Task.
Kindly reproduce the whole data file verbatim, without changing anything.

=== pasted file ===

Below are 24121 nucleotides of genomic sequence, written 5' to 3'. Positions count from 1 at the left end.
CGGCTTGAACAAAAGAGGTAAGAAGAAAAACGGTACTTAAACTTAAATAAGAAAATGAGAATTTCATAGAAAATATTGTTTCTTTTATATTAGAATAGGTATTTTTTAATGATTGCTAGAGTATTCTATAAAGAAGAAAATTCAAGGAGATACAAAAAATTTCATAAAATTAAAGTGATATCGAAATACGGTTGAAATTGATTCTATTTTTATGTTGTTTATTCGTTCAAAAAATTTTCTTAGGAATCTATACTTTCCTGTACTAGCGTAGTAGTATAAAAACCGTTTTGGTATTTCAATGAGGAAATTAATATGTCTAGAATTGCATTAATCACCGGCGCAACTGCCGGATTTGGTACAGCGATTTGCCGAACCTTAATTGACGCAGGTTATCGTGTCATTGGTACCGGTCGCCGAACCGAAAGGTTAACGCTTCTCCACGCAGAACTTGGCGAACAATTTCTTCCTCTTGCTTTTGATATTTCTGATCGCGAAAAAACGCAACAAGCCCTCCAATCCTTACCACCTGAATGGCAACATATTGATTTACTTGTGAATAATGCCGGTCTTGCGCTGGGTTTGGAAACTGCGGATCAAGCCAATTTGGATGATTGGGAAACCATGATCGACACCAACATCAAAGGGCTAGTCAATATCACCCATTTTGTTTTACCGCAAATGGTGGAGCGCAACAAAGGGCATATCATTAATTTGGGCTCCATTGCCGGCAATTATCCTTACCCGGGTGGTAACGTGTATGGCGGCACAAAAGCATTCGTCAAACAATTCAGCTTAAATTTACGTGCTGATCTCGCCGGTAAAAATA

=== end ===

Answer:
Below are 24121 nucleotides of genomic sequence, written 5' to 3'. Positions count from 1 at the left end.
CGGCTTGAACAAAAGAGGTAAGAAGAAAAACGGTACTTAAACTTAAATAAGAAAATGAGAATTTCATAGAAAATATTGTTTCTTTTATATTAGAATAGGTATTTTTTAATGATTGCTAGAGTATTCTATAAAGAAGAAAATTCAAGGAGATACAAAAAATTTCATAAAATTAAAGTGATATCGAAATACGGTTGAAATTGATTCTATTTTTATGTTGTTTATTCGTTCAAAAAATTTTCTTAGGAATCTATACTTTCCTGTACTAGCGTAGTAGTATAAAAACCGTTTTGGTATTTCAATGAGGAAATTAATATGTCTAGAATTGCATTAATCACCGGCGCAACTGCCGGATTTGGTACAGCGATTTGCCGAACCTTAATTGACGCAGGTTATCGTGTCATTGGTACCGGTCGCCGAACCGAAAGGTTAACGCTTCTCCACGCAGAACTTGGCGAACAATTTCTTCCTCTTGCTTTTGATATTTCTGATCGCGAAAAAACGCAACAAGCCCTCCAATCCTTACCACCTGAATGGCAACATATTGATTTACTTGTGAATAATGCCGGTCTTGCGCTGGGTTTGGAAACTGCGGATCAAGCCAATTTGGATGATTGGGAAACCATGATCGACACCAACATCAAAGGGCTAGTCAATATCACCCATTTTGTTTTACCGCAAATGGTGGAGCGCAACAAAGGGCATATCATTAATTTGGGCTCCATTGCCGGCAATTATCCTTACCCGGGTGGTAACGTGTATGGCGGCACAAAAGCATTCGTCAAACAATTCAGCTTAAATTTACGTGCTGATCTCGCCGGTAAAAATA